A Travellerspoint blog

Sunday 16th July - Fitzroy Crossing to Derby WA.

sunny 32 °C

Sunday 16th July - Fitzroy Crossing to Derby WA

We didn't have a very big day of travel today with only 257kms to Derby. So after breakfast we checked out of our very expensive accommodation, and went for a look at Gieke Gorge Nat Park. Only 20 kms from Fitzroy Crossing, we did a 1 hr walk along the Fitzroy river spotting large wallabies, archer fish in the still waters and about 6 small freshwater crocs. One was even stalking a mob of spoonbills on the shore. Unfortunately, you can't do a walking trail along the Gorge. You have to PAY for that experience on a boat cruise. We gave it a miss.


After a quick refuel, we turned the bikes out onto the Great Northern Hwy and north to Derby. I stopped for a pic of a giant Boab tree, then another stop at Myall's Bore, which is on one of the stock routes into Derby. There is also the Boab Prison Tree, which was a rest stop for troopers with prisoners and blackbirders with kidnapped aboriginal men. There is also the longest water trough in the Southern Hemisphere. It's said to be able to water 500 bullocks at a time and is 120m long.
Then into Derby where we got a good shady campsite at a van park.
Booked a table at the Wharf Cafe for dinner as it is busy tourist season. I did a bit of fishing off the Wharf while chatting to an old speedway rider from Townsville. It's amazing the people you connect with on the road.
No .... no fish again!
Back to camp by 8:30pm for a red or two, then .......


Posted by PETERnHILAIRE 17:53 Archived in Australia Comments (0)

Saturday 15th July - Kununurra to Fitzroy Crossing.

sunny 31 °C

Saturday 15th July - Kununurra to Fitzroy Crossing.

As we had a big day on the bikes, (650kms) we were up before the sun to pack up. But we still weren't on the road until 9:00am. Fuelled up and turned the bikes ever westerly. 1st stop was at Doon Doon Roadhouse only 105kms from Kununurra. But it was a fuel requirement to get to Halls Creek. It seems the WA govt is intent on stopping the westerly march of the cane toads from Qld. They go to all sorts of measures to erradicate them.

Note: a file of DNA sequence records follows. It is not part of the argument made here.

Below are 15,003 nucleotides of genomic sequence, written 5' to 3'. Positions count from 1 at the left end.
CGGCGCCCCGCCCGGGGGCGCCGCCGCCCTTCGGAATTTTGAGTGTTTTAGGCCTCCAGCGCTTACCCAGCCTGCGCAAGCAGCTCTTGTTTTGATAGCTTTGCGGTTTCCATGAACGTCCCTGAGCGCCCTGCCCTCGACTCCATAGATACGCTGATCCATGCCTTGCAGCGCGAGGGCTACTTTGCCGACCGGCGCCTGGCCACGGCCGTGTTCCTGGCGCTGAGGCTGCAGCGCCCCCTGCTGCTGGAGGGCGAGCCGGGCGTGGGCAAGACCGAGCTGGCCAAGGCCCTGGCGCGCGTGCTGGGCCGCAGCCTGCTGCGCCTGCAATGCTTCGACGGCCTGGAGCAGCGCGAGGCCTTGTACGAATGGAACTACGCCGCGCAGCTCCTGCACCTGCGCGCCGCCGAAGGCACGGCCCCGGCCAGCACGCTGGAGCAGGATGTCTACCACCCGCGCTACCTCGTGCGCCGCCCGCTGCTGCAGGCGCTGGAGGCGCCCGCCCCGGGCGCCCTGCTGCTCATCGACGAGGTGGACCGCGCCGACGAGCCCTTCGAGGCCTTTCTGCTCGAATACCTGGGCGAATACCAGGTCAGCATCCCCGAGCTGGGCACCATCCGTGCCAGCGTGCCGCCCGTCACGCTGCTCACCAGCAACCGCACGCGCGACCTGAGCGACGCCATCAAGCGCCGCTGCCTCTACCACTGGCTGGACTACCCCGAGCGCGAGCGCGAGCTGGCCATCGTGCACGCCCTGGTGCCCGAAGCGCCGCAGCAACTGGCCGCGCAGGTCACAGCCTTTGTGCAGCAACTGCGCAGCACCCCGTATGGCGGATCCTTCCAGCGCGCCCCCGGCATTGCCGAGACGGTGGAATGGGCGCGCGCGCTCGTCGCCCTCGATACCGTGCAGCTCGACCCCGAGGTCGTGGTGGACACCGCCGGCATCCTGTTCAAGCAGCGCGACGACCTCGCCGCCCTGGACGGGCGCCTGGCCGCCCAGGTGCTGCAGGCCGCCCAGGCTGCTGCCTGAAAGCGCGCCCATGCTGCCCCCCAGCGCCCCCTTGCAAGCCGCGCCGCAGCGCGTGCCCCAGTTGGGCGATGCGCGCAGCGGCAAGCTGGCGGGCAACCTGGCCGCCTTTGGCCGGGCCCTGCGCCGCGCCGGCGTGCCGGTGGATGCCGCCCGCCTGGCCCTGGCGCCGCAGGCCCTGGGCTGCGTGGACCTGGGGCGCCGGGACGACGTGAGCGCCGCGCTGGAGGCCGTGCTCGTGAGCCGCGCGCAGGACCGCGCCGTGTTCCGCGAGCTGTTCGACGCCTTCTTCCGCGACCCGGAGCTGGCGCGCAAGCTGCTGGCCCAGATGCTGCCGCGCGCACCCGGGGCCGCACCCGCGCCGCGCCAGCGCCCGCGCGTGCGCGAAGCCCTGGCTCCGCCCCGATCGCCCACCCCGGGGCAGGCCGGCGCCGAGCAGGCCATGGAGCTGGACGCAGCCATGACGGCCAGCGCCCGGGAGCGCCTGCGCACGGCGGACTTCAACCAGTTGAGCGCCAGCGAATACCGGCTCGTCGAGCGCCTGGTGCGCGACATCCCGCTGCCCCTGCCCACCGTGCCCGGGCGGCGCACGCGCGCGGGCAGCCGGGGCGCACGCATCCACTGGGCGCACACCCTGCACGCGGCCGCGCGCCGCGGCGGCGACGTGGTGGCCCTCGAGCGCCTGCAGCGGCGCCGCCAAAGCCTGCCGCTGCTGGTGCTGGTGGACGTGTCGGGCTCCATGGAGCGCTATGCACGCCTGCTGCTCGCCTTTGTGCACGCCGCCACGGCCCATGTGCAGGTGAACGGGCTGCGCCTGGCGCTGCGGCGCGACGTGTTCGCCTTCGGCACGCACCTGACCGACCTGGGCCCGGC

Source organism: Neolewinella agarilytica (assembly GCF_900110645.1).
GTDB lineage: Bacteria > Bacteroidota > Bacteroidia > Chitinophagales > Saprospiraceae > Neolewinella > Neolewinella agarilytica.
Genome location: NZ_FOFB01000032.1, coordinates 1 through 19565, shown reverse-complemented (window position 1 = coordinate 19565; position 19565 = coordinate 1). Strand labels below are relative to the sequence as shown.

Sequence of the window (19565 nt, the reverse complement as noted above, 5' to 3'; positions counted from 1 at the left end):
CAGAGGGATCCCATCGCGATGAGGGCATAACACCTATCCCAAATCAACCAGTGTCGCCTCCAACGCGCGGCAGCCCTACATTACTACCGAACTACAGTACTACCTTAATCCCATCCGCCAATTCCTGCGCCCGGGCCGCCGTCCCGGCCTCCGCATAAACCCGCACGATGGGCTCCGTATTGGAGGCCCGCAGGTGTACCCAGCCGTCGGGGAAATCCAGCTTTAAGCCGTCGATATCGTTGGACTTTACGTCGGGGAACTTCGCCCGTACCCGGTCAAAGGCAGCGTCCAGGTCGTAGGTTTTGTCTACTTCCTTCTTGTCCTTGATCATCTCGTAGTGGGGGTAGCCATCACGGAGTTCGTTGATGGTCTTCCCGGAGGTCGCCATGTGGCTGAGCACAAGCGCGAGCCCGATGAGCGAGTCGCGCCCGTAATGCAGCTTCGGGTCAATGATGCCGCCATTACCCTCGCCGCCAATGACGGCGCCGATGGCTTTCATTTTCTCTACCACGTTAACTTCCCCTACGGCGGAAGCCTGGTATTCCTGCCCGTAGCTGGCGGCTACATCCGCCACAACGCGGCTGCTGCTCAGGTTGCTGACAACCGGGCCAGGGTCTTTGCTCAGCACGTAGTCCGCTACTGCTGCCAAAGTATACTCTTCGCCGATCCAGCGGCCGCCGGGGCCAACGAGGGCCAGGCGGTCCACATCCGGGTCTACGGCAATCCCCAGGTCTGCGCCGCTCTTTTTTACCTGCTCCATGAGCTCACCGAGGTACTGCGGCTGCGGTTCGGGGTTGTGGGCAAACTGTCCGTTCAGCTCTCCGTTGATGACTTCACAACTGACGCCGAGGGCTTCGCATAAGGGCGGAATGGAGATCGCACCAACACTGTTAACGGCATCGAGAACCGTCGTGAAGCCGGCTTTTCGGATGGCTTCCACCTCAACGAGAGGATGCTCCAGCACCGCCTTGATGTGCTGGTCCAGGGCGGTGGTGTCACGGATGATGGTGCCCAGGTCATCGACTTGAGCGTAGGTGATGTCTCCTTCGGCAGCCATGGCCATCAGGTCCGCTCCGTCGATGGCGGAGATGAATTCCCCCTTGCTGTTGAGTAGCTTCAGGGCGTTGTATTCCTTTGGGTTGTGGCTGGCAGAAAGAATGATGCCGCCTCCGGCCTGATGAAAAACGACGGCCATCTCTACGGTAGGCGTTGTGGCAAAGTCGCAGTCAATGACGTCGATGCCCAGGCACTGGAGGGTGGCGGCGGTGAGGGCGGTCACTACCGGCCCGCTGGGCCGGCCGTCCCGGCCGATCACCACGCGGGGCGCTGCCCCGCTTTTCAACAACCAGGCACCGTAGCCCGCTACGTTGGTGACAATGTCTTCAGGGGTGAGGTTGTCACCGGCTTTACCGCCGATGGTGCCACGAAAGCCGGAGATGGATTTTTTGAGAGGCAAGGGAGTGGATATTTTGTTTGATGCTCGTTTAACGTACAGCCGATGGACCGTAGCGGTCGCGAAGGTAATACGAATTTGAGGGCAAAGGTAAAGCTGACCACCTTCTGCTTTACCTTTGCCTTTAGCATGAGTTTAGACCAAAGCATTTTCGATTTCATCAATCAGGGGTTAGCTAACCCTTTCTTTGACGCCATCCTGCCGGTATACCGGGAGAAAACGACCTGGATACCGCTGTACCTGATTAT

Then through Warmun and on to Halls Creek. Lots of wild horses in this area with huge amounts of dung along the roadside. We only saw 3 brumbies though. The countryside is in great condition due to the record wet season earlier in the year. Another refuel at Halls Creek and we noticed the countryside was getting harder with the native grasses giving way to spinifex country. The leg from Halls Creek to Fitzroy Crossing was 288 kms with no fuel in between. We did it in one stint and arrived in Fitzroy Crossing at 4:15pm. Checked into our digs, a cabin in a van park for $190/nt. (ouch) then we went down to The Crossing Inn for dinner. The bar reminded me of the "Snake Pit" in Mt Isa from the 80s, but we were directed to the restaurant which was quite nice with a great outdoor garden area where we ordered dinner. Food was good as we chatted to some locals.
Back at our cabin, I caught up on my blog and then an early night.


Posted by PETERnHILAIRE 06:29 Archived in Australia Comments (0)

Friday 14th July - cruising Lake Argyle.

sunny 32 °C

Friday 14th July - Cruising Lake Argyle

We had booked a cruise for today. A cruise on Lake Argyle aboard the Kimberley Cat, a 50 ft sailing catamaran. We were picked up by bus from the Ivanhoe van park at 10:30am, and travelled the 70kms to Lake Argyle. Then a surprise with a stop at the Durack Homestead.


The Durack family were the pioneers of the East Kimberley region when they drove thousands of head of cattle from central Queensland to the Kimberley and established themselves in one of the remotest parts of the Australian continent. Have a read of the classic Australian story, "Kings in Grass Castles" written by Mary Durack. The Homestead is now a museum and was relocated from its original site on Argyle Station, which now lies below Lake Argyle. The stone Homestead was dismantled stone by stone, all numbered, and then rebuilt in detail on its present site. Fascinating history.